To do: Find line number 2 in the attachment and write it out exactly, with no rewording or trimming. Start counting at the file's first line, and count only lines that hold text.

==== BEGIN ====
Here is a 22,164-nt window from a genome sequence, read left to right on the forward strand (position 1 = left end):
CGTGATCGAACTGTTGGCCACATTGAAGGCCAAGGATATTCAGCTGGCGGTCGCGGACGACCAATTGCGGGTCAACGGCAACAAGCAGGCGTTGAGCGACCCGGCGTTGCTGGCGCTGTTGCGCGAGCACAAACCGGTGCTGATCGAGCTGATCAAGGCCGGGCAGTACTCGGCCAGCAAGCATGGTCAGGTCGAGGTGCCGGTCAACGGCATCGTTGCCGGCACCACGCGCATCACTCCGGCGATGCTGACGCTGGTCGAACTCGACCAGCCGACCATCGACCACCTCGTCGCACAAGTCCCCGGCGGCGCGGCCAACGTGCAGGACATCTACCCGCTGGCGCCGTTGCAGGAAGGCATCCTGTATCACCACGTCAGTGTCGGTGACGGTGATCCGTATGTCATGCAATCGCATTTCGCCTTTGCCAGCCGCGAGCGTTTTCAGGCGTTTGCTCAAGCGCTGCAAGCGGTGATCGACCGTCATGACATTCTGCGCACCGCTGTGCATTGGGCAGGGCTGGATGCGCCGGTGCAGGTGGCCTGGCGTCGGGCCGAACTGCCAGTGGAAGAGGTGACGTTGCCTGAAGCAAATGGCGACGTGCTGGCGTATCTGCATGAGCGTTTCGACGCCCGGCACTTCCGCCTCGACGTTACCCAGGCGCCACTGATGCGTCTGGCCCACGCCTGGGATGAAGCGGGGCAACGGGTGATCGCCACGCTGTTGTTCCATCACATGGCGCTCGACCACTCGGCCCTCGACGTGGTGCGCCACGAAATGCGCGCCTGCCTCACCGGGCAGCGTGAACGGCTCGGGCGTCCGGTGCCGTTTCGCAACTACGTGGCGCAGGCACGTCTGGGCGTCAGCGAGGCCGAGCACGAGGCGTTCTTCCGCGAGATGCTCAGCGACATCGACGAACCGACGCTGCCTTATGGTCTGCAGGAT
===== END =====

CGTGATCGAACTGTTGGCCACATTGAAGGCCAAGGATATTCAGCTGGCGGTCGCGGACGACCAATTGCGGGTCAACGGCAACAAGCAGGCGTTGAGCGACCCGGCGTTGCTGGCGCTGTTGCGCGAGCACAAACCGGTGCTGATCGAGCTGATCAAGGCCGGGCAGTACTCGGCCAGCAAGCATGGTCAGGTCGAGGTGCCGGTCAACGGCATCGTTGCCGGCACCACGCGCATCACTCCGGCGATGCTGACGCTGGTCGAACTCGACCAGCCGACCATCGACCACCTCGTCGCACAAGTCCCCGGCGGCGCGGCCAACGTGCAGGACATCTACCCGCTGGCGCCGTTGCAGGAAGGCATCCTGTATCACCACGTCAGTGTCGGTGACGGTGATCCGTATGTCATGCAATCGCATTTCGCCTTTGCCAGCCGCGAGCGTTTTCAGGCGTTTGCTCAAGCGCTGCAAGCGGTGATCGACCGTCATGACATTCTGCGCACCGCTGTGCATTGGGCAGGGCTGGATGCGCCGGTGCAGGTGGCCTGGCGTCGGGCCGAACTGCCAGTGGAAGAGGTGACGTTGCCTGAAGCAAATGGCGACGTGCTGGCGTATCTGCATGAGCGTTTCGACGCCCGGCACTTCCGCCTCGACGTTACCCAGGCGCCACTGATGCGTCTGGCCCACGCCTGGGATGAAGCGGGGCAACGGGTGATCGCCACGCTGTTGTTCCATCACATGGCGCTCGACCACTCGGCCCTCGACGTGGTGCGCCACGAAATGCGCGCCTGCCTCACCGGGCAGCGTGAACGGCTCGGGCGTCCGGTGCCGTTTCGCAACTACGTGGCGCAGGCACGTCTGGGCGTCAGCGAGGCCGAGCACGAGGCGTTCTTCCGCGAGATGCTCAGCGACATCGACGAACCGACGCTGCCTTATGGTCTGCAGGAT